Licensed Mechanics & Physicists with their own Tech Companies will continue to innovate the most radically-advanced technologies while Engineers become obsolete.

Right now in 2015 most corporations don’t want put up with the incompetence of Engineers when they can contract out developers from Tech Companies who are primarily Scientists, Technicians & Designers.

It was Computer Scientists, Technicians & Designers that put NASA on the Moon not Engineers. Werner Von Braun was a Physicist not an Engineer and knew how to think outside of the “box”.

Engineering college at universities are religious not scientific and convince their graduates that they are “educated” when in fact have been dumbed-down!

Just because university engineering coursework stresses complex theory exhausting students to near collapse does not make such graduates educated at all. You will learn more about true scientific R&D in a technical or community college allowing for mastery of real science allowing for creative innovation.

The “System” does not want innovators in charge of anything since this would create massive competition with the elite giant corporations that own and control the entire “System” itself.

So why not sell a bad product such as a university engineering degree charging more money than it is worth leading to stupidity & arrogance amongst its graduates? Stupidity and arrogance are the highest virtues of 99% of all Engineers.

To the elite this is perfect: A monopoly of brainwashed idiots!

But this is all changing as Tech Companies on the world wide web are making Engineers obsolete. 80% unemployment rate for Engineers in the US.

A good engineer (1% of Engineers) will tell you that they rely on the genius inventions of Licensed Mechanics & Designers to guide them and thereafter set into motion all of the materials data and legalities of product expansion.

All of the most profound technologies on Earth are creations of Licensed Mechanics, Technicians, Physicists & Designers not Engineers.

Conclusion: Engineers are religious nuts like priests who abhor true creative science and will be phased out completely by IT Companies & Computer Scientists.

Eventually AI will phase out IT & CS as well.

When both the electrical & mechanical aspects of AI are perfected in the next 10 years this will be the LAST invention of humanity.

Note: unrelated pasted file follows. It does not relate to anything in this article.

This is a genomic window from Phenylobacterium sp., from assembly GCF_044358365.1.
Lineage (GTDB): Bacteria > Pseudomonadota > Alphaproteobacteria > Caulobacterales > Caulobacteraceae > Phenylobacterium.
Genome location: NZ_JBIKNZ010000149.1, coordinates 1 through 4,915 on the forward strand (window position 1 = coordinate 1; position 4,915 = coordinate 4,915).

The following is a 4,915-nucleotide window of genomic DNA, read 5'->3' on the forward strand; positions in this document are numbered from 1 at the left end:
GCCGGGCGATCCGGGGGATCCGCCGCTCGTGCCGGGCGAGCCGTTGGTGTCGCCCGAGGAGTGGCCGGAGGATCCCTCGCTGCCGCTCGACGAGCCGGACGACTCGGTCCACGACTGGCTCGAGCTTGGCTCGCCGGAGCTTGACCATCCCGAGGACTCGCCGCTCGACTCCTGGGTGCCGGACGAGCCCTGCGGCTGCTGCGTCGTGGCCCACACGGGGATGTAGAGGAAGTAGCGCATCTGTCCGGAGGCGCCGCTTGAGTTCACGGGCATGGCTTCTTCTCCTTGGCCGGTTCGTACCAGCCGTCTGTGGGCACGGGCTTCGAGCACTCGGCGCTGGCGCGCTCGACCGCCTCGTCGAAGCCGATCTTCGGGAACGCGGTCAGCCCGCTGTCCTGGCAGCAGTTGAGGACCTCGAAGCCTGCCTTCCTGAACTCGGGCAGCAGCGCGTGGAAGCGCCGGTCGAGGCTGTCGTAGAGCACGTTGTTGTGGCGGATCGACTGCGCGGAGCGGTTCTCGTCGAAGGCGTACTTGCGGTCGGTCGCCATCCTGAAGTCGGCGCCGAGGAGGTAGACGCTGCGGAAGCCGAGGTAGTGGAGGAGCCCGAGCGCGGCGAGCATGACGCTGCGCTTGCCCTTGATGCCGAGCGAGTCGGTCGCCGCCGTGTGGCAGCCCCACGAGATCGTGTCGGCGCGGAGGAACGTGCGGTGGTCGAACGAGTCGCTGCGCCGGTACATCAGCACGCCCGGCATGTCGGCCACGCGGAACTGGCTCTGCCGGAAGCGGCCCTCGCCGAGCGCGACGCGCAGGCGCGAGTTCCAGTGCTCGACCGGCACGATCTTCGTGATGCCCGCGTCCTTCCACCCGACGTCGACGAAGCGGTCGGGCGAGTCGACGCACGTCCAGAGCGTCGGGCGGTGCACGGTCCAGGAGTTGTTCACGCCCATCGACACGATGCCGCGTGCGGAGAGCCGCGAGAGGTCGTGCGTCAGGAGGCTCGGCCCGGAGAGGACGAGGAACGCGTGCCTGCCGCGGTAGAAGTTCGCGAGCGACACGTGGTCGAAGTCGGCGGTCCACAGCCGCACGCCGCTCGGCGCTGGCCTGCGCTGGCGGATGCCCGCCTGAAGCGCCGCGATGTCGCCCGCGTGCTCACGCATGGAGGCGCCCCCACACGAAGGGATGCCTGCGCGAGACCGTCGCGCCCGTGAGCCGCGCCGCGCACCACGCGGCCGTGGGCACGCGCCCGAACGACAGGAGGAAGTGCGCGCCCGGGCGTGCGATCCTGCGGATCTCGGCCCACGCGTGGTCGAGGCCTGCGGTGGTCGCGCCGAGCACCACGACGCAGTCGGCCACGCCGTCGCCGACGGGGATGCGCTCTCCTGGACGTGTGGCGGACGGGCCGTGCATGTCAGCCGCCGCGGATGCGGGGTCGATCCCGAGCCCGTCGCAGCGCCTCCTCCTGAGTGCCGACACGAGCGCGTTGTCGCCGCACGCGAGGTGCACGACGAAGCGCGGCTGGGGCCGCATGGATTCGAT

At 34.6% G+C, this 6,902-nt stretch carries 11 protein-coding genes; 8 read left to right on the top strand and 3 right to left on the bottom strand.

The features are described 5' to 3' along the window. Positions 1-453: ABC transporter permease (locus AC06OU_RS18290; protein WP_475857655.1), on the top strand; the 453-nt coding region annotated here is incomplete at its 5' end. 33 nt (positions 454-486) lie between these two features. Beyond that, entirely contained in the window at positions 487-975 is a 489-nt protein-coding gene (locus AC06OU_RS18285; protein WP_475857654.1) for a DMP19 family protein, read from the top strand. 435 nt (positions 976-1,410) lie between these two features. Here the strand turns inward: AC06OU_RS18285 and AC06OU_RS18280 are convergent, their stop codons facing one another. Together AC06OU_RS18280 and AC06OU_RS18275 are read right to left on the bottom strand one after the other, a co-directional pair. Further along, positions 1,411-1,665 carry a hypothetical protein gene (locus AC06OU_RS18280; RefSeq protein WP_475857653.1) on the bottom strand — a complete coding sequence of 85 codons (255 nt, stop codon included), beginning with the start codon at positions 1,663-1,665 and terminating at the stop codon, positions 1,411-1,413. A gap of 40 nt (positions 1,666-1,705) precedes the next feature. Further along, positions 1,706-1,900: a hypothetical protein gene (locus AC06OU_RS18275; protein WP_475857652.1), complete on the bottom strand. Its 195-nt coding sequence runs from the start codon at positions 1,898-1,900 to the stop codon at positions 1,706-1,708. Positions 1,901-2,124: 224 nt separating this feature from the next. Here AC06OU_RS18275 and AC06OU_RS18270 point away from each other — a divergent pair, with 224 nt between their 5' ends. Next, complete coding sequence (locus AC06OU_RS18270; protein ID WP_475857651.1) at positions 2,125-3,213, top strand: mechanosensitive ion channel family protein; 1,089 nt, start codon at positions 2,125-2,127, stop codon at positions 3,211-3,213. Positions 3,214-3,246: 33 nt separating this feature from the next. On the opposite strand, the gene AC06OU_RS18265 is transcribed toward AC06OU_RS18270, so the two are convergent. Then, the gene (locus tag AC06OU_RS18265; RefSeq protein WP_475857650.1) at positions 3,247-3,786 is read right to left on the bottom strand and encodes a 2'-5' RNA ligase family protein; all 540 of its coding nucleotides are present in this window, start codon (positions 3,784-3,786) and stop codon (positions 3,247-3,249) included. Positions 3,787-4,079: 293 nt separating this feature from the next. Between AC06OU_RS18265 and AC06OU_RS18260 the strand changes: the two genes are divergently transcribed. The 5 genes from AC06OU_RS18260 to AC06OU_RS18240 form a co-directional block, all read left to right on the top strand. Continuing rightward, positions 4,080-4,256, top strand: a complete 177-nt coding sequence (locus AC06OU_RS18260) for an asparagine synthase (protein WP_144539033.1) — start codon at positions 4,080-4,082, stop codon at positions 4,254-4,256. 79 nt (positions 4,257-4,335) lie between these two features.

All R&D, manufacturing, maintenance, design, manual labor, transportation, medicine, law, accounting, defense, law enforcement, emergency response & sales will be replaced by AI.

This means everything will literally be free on Earth and all people will have an “automated income”.

This also means all the complex R&D needed to solve all of humanity’s problems will be conducted at hundreds of thousands of times the speed, accuracy & implementation than one million human scientists working around the clock 24/7!

It won’t take 80 more years to invent a material that has inherent anti-gravity properties allowing structures to become weightless, but perhaps only a few months with AI on the nano-technological.

If humans beat AI in accomplishing something like “electro-gravitic” chemistry it will probably be some technician or scientist in his own company working all alone who accomplishes this feat.

Probably because they are free to think outside of the box unlike in the profit-based religion known as engineering who’s sole purpose is to repeat the same old crap in order to please the money-whores. Engineering is a religion.

If you want to innovate new technologies in the likes of Steve Jobs, Bill Gates & Mark Zuckerberg then go your own way and avoid universities but instead conduct your own serious R&D on the technical level and imagine outside of the box.

Science & Math are just tools to synthesize an imaginative idea within the laws of nature in order for the given idea to operate perfectly as intended.

Imagination is more important than rote knowledge as Einstein once said. Einstein himself wasn’t even a university graduate and was seen as a loser for most of his life by everyone around him. When Einstein proved the relationship between matter & energy mathematically after 30 years of formula tinkering he proved the theory of everything the missing link Physicists were looking for.

Almost all profound scientific geniuses in history were either Physicists, Technicians, Licensed Mechanics or Layman not Engineers!

If you’re looking to make money then go into Finance & Investment Banking. But if you love Math & Science then stick with Technology or Science and avoid the cult of Engineering! No offense to the engineers on this forum but you can’t deny all these facts posted here.

99% of Engineers suffer from mental diseases such as False Pride, Arrogance & Delusions of Grandeur which have retarded their progress and making them obsolete in the 21st century. Universities are to blame for these ills and are also being phased out by the Internet.

3. What... 9 December, 2015 at 10:58 pm #

Professing to accurately describe the mindset of an entire population based on anecdotal evidence without rigorous testing. This is unscientific, illogical, and completely guttural.
Regardless of degree/training anyone can fall to these tempting logical fallacies.
It is with dripping irony that you commit the same errors that are the premise of your post.

– Engineer